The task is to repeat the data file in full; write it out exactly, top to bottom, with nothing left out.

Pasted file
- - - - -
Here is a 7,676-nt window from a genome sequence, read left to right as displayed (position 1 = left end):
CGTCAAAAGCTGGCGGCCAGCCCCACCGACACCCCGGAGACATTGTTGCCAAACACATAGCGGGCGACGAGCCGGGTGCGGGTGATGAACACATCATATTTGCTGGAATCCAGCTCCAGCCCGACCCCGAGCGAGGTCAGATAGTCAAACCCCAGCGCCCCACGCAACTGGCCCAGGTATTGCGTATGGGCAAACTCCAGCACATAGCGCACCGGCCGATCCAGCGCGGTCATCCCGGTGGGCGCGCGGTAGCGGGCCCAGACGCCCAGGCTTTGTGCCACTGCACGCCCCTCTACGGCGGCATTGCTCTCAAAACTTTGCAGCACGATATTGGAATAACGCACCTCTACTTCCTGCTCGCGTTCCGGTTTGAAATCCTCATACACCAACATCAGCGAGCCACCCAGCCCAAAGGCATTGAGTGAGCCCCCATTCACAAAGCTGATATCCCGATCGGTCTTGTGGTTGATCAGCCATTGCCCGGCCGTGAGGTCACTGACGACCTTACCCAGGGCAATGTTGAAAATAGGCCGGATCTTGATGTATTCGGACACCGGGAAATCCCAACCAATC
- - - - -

Here is a 7,676-nt window from a genome sequence, read left to right as displayed (position 1 = left end):
CGTCAAAAGCTGGCGGCCAGCCCCACCGACACCCCGGAGACATTGTTGCCAAACACATAGCGGGCGACGAGCCGGGTGCGGGTGATGAACACATCATATTTGCTGGAATCCAGCTCCAGCCCGACCCCGAGCGAGGTCAGATAGTCAAACCCCAGCGCCCCACGCAACTGGCCCAGGTATTGCGTATGGGCAAACTCCAGCACATAGCGCACCGGCCGATCCAGCGCGGTCATCCCGGTGGGCGCGCGGTAGCGGGCCCAGACGCCCAGGCTTTGTGCCACTGCACGCCCCTCTACGGCGGCATTGCTCTCAAAACTTTGCAGCACGATATTGGAATAACGCACCTCTACTTCCTGCTCGCGTTCCGGTTTGAAATCCTCATACACCAACATCAGCGAGCCACCCAGCCCAAAGGCATTGAGTGAGCCCCCATTCACAAAGCTGATATCCCGATCGGTCTTGTGGTTGATCAGCCATTGCCCGGCCGTGAGGTCACTGACGACCTTACCCAGGGCAATGTTGAAAATAGGCCGGATCTTGATGTATTCGGACACCGGGAAATCCCAACCAATC